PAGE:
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Civil war lessons often depend on where the classroom is

14 7 0
23.08.2017

The Civil War lessons taught to American students often depend on where the classroom is, with schools presenting accounts of the conflict that vary from state to state and even district to district.

Some schools emphasize states' rights in addition to slavery and stress how economic and cultural differences stoked tensions between North and South. Others highlight the battlefield acumen of Confederate commanders alongside their Union counterparts. At least one suggests that abolition represented the first time the nation lived up to its founding ideals.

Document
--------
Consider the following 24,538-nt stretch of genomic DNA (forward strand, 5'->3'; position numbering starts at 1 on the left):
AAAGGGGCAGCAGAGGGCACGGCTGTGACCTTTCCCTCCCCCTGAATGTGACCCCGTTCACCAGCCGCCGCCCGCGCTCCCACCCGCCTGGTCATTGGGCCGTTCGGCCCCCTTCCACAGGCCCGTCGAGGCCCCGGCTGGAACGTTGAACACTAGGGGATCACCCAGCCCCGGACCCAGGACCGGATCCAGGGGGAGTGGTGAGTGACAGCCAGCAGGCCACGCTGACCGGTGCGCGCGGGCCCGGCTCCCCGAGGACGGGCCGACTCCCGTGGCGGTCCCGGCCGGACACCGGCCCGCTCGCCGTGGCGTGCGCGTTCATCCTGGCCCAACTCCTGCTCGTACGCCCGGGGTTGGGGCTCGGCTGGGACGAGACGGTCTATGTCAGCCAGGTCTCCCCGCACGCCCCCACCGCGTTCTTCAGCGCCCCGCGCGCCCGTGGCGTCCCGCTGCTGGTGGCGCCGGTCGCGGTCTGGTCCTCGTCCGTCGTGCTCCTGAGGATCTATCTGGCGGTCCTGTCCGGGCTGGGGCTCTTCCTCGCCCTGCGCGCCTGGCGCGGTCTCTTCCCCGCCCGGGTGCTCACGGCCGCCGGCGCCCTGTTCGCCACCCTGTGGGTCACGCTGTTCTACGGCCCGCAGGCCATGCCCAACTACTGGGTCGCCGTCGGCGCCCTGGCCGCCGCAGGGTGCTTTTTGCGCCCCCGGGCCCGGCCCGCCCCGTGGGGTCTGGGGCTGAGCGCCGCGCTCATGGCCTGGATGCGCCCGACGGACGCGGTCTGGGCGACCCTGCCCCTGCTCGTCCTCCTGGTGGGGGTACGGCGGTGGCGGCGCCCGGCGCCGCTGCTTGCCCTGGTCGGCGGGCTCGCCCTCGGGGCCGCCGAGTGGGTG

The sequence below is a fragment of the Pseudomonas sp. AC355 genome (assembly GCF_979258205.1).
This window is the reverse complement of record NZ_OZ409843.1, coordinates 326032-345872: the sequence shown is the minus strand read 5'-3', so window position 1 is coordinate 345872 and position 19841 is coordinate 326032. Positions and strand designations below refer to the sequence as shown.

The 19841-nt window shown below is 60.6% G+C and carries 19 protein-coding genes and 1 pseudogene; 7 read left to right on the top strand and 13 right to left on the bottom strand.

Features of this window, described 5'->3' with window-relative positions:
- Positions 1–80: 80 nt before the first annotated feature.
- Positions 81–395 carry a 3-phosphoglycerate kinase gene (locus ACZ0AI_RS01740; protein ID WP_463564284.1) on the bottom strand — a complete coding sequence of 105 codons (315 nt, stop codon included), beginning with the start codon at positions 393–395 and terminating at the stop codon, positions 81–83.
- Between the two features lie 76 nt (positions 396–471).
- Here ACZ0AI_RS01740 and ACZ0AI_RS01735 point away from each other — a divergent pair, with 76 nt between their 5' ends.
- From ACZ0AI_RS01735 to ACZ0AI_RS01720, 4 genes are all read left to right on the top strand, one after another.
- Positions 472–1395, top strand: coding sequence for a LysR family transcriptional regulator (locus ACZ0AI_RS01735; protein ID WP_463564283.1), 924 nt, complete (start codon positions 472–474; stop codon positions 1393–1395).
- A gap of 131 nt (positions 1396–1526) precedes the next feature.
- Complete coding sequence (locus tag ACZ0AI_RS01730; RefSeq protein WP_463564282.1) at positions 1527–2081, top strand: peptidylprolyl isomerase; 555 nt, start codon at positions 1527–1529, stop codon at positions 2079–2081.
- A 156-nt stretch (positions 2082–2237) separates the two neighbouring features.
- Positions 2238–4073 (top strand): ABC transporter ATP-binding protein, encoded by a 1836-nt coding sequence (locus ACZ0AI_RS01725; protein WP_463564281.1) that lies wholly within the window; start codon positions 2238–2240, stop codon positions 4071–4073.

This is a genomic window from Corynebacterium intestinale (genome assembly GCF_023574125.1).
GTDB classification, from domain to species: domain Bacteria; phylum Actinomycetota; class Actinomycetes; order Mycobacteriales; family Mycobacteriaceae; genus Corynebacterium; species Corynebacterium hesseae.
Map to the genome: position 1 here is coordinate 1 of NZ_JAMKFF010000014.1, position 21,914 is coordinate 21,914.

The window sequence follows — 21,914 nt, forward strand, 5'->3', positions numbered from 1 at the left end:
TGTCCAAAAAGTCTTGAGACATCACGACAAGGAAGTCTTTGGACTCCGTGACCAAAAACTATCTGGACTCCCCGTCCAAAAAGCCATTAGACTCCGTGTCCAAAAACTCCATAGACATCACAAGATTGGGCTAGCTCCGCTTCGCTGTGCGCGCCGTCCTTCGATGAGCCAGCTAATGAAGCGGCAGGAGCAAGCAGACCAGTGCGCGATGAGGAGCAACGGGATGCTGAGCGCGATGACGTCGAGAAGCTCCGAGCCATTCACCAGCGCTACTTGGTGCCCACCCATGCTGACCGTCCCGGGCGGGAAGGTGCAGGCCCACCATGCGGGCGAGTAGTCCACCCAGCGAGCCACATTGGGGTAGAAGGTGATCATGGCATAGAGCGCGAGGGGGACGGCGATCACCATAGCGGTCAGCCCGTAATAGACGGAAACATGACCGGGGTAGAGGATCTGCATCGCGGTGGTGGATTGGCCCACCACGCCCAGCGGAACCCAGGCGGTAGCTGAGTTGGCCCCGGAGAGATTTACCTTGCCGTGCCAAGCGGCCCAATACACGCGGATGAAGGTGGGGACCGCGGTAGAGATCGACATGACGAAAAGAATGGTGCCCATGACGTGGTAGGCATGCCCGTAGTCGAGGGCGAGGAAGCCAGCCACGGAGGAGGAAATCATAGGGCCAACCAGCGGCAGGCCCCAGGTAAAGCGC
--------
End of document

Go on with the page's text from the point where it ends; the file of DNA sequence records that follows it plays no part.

The differences don't always break down neatly along geographic lines.

"You don't know, as you speak to folks around the country, what kind of assumptions they have about things like the Civil War," said Dustin Kidd, a sociology professor at Temple University in Philadelphia.

Lessons on the war and its causes usually begin in the fifth through eighth grades. That means attitudes toward the war may be influenced by what people learned at an age when many were choosing a favorite color or imagining what they wanted to be when they grew up. The effect may not be obvious until a related issue is thrust into the spotlight like this month's violence in Charlottesville, Virginia, and the resulting backlash against Confederate symbols.

Growing up in Charlottesville, Kidd said, he was taught that "folks from the North" had put forward the "misconception" that slavery was the cause of the war. The real origin, he was told, could be traced to groups of colonists from England who despised each other long before the rebellion began in 1861. Not until graduate school did he begin to question that premise.

Confederate sympathizers........

© Japan Today